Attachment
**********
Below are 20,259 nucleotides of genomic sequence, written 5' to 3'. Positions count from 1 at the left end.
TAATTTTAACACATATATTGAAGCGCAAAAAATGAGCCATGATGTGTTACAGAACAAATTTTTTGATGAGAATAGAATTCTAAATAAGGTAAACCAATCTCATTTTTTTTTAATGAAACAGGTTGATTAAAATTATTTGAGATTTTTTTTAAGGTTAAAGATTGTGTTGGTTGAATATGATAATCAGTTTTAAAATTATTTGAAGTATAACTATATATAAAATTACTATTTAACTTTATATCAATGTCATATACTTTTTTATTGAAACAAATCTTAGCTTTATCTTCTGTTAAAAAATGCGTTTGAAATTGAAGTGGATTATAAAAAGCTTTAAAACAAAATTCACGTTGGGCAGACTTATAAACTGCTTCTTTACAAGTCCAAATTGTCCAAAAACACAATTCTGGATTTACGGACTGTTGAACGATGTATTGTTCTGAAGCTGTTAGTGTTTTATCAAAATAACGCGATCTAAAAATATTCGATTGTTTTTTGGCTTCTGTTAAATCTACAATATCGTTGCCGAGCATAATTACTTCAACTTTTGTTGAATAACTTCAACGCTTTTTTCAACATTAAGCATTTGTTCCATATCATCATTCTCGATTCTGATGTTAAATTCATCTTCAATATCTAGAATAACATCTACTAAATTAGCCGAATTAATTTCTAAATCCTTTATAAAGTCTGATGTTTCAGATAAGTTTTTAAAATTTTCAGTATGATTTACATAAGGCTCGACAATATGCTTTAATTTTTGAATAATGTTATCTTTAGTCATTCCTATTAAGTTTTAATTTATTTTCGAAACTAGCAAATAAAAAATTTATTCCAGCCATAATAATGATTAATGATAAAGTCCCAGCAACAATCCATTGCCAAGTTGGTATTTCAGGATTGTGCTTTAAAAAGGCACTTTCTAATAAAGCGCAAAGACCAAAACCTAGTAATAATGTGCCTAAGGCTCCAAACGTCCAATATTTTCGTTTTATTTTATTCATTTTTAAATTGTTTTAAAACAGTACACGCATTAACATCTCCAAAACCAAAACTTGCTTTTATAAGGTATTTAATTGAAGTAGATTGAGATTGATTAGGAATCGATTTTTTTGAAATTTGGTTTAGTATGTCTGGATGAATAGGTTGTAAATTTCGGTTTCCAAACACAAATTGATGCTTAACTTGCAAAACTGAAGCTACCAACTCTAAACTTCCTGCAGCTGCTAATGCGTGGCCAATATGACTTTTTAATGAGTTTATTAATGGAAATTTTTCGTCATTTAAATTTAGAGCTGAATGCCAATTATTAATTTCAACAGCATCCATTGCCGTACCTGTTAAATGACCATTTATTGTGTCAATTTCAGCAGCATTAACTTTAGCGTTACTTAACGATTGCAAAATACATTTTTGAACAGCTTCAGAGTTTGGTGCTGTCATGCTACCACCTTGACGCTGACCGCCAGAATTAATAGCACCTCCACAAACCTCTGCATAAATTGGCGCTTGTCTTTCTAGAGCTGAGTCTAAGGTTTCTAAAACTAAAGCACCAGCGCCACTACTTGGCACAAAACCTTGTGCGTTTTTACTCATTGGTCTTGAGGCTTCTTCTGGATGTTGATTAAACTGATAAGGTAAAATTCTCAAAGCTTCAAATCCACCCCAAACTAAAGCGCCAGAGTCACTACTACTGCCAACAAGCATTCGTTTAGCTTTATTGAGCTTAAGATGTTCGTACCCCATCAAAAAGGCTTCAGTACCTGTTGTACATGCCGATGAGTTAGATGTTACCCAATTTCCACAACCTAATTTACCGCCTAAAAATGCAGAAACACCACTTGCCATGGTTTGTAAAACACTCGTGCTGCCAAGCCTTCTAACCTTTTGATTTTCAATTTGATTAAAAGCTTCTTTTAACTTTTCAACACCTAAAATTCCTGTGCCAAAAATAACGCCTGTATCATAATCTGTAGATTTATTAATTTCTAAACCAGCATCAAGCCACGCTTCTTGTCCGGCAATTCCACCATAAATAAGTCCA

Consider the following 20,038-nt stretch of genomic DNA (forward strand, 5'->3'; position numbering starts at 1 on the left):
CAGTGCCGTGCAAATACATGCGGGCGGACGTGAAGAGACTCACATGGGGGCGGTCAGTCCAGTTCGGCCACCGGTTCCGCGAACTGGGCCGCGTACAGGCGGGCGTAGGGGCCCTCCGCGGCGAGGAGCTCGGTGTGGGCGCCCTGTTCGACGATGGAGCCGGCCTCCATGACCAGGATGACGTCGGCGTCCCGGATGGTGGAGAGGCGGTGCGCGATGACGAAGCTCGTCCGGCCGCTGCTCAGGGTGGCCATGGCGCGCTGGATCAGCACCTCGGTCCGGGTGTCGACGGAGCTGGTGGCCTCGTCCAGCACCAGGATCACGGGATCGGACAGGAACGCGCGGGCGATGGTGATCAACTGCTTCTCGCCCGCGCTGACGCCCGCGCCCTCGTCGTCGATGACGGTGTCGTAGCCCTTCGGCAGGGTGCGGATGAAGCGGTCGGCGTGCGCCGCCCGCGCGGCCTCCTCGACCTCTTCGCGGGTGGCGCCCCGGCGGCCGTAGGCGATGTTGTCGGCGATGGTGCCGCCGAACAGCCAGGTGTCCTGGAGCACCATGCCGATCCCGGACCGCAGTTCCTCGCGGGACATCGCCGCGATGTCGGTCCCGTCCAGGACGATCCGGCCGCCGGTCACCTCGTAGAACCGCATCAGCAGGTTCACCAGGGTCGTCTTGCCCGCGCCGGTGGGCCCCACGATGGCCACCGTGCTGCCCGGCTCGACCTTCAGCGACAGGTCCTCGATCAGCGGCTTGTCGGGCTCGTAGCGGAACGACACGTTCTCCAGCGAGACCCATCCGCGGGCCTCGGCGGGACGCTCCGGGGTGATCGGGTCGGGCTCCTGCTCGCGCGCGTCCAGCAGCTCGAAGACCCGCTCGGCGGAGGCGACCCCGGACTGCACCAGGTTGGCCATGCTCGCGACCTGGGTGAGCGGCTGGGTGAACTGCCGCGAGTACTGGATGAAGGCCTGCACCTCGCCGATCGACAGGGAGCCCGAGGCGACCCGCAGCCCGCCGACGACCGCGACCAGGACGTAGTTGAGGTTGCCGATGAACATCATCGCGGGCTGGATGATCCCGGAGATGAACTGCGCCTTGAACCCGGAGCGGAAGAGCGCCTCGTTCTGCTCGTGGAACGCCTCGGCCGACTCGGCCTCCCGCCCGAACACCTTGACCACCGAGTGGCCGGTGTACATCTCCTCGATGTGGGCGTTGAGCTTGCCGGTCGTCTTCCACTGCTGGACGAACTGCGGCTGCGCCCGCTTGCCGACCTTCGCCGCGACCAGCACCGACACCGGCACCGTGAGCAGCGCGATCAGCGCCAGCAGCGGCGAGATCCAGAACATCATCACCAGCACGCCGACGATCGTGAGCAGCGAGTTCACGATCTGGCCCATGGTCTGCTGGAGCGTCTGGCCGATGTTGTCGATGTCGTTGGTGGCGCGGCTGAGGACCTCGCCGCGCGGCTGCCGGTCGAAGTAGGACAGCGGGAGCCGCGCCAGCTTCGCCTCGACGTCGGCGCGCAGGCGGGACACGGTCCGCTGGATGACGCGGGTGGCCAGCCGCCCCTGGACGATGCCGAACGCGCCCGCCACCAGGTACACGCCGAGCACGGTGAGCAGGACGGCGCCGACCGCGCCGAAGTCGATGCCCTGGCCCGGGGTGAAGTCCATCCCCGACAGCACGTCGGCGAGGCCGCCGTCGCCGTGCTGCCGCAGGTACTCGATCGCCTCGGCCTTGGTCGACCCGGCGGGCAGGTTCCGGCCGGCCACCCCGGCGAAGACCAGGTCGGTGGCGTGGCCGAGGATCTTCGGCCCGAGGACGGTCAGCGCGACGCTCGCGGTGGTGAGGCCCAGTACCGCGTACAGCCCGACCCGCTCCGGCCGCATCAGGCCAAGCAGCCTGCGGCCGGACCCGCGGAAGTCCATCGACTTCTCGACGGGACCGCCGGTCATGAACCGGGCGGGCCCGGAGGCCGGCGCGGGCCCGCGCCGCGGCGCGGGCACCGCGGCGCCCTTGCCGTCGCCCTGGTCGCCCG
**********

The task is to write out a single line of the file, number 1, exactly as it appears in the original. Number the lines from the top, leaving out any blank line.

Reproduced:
Below are 20,259 nucleotides of genomic sequence, written 5' to 3'. Positions count from 1 at the left end.